Sacred Heart Execs’ Anti-Kickback Convictions Affirmed
United States v. Nagelvoort, No. 15-2766 (May 12, 2017)
The Anti-Kickback Statute prohibits paying for referrals of Medicare patients. 42 U.S.C. § 1320a–7b(b)(2)(A). The government’s wide-ranging investigation of Sacred Heart Hospital resulted in numerous prosecutions of hospital executives, ownership, and doctors for AKS violations. In the main case, Clarence Nagelvoort, Sacred Heart’s owner/CEO, and his chief lieutenant Edward Novak were convicted of orchestrating that scheme. At trial, the government focused on Sacred Heart’s payments to doctors under supposed “personal services” contracts, as well as other purportedly legitimate arrangements such as office leases. Some of the government’s best evidence was provided by cooperating doctors – both in testimony and recorded conversations – of conversations with defendants about referring patients as part of their “contracts” with the hospital.
On appeal, defendants tried to convince the Court to reconsider a long-standing, though perhaps controversial, interpretation of the AKS: A payment is unlawful if “any part or purpose” of it was to induce referrals, as opposed to requiring that inducing referrals be a “primary” or “substantial” purpose of the payment. Defendants argued that the “any part or purpose” test made the statute unconstitutionally vague. The Court rejected the vagueness challenge, pointing to its opinion in a 2011 case when it first affirmed that test (United States v. Borrasi, 639 F.3d 774).
The Court’s ruling serves as another warning to health care providers about the perils of entering into financial relationships with one another and of the need to have health care counsel thoroughly vet arrangements where one provider also refers patients to the other.
Blago Loses Second Appeal – Post-Conviction Good Conduct Remains Important
United States v. Blagojevich, No. 16-3254 (April 21, 2017)
Rod Blagojevich’s first appellate victory has proved pyrrhic. In response to his initial salvo two years ago, the Court reversed convictions on five counts that included allegations that the Court said amounted to lawful political log-rolling (Blago offered to appoint President Obama’s pick for the vacant Senate seat in exchange for a cabinet position for himself). 794 F.3d 729 (2015). The Court distinguished those counts from the ones it affirmed, where Blago schemed to obtain personal pecuniary benefits such the promise of future employment in the private sector.
In remanding for resentencing, the Court observed that the original sentence would not have been unreasonably high when just looking at the surviving convictions. Taking that cue, the district court imposed the same punishment on resentencing. In doing so, the sentencing court rejected Blago’s contention that his post-conviction rehabilitation and good conduct in prison, as demonstrated by letters from fellow inmates, warranted a lower sentence on remand.
Affirming, the Court addressed Blago’s contention and concluded that the district court was not compelled to reduce his sentence based on that factor alone. Nevertheless, the Court re-emphasized that when a sentencing is set aside on appeal, the defendant’s post-conviction rehabilitation must be considered and can be a basis for a reduced sentence.
No Shortened Sentence for Fraudster to Earn Money for Restitution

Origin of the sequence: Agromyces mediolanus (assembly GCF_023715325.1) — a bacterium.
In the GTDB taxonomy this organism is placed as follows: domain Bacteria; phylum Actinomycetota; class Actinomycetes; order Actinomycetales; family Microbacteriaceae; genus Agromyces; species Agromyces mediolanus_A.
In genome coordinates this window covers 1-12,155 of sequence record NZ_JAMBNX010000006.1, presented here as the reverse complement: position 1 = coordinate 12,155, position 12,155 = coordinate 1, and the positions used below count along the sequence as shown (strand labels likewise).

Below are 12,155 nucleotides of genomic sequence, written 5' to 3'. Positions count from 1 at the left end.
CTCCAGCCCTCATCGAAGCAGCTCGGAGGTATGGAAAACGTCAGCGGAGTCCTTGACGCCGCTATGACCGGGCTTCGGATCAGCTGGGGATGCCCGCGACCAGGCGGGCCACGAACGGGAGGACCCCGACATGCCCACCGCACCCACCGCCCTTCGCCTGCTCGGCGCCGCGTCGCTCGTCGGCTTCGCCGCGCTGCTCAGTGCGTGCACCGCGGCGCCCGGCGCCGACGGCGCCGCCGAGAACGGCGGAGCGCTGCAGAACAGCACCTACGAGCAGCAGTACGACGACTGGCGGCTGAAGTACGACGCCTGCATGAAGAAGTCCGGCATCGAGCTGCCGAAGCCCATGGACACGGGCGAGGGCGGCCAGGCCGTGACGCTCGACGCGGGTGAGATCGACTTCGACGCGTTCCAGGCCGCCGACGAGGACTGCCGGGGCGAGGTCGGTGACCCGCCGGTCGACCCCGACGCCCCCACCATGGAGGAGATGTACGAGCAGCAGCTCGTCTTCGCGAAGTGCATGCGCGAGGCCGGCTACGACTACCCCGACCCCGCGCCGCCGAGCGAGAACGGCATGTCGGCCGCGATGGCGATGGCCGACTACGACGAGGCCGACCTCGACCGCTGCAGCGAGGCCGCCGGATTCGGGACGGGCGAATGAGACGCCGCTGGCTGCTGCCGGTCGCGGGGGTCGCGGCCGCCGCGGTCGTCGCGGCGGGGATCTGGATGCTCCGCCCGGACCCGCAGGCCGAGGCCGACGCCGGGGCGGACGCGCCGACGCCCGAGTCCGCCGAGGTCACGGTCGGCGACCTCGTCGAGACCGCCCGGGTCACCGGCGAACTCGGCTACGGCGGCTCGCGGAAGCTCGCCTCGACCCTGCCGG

United States v. Gold, No. 16-3678 (April 27, 2017)
Alan Gold ran an investment fund. But instead of putting his victims’ money in equities as he promised, he gambled it away – to the tune of over a million dollars. He was sentenced to 75 months imprisonment and ordered to pay restitution. His appeal focused on the length of his sentence. Gold’s logic was that he couldn’t earn enough to pay restitution if he were incarcerated for so long. The Court easily rejected that argument, holding that the district court was correct to give “no weight” to it.
Acquittal Not Prerequisite for Fee-Shifting under Hyde Amendment
United States v. Terzakis , No. 16-3340 (April 27, 2017)
The Hyde Amendment – a rarely used but powerful tool – allows a criminal defendant to recoup attorneys fees if he is the “prevailing party” and the prosecution was “vexatious, frivolous, or in bad faith.” 18 U.S.C. §3006A. The issue here was whether a defendant must be acquitted to be a “prevailing party.” The Court held that an acquittal is not essential.
The government indicted Terzakis based on the testimony of a witness who the government knew had a serious cognitive disability. That witness later was also diagnosed with terminal brain cancer. The government reconsidered its prosecution and voluntarily dismissed the indictment, meaning that any re-prosecution would be barred because the statute of limitations had run.
Terzakis moved for fees under the Hyde Amendment. The government’s primary challenge was that Terzakis was not a “prevailing party” because the dismissal was voluntary and did not result from an acquittal or any adverse finding. The Court disagreed. Because the dismissal effectively prevented the government from bringing another prosecution due to the statute of limitations, it “materially altered the legal relationship of the parties” such that defendant won the case. The Court nevertheless affirmed the district court’s refusal to award fees because it found that the government’s initiation of the prosecution was not objectively frivolous.
This article was first published in the May 2017 issue of the Seventh Circuit White Collar Litigation Update on the 7th Circuit Bar Association’s website.Loeb & Loeb partner Corey Rubenstein authors this monthly newsletter containing helpful summaries and practice pointers for key Seventh Circuit Court opinions involving civil and criminal white collar matters.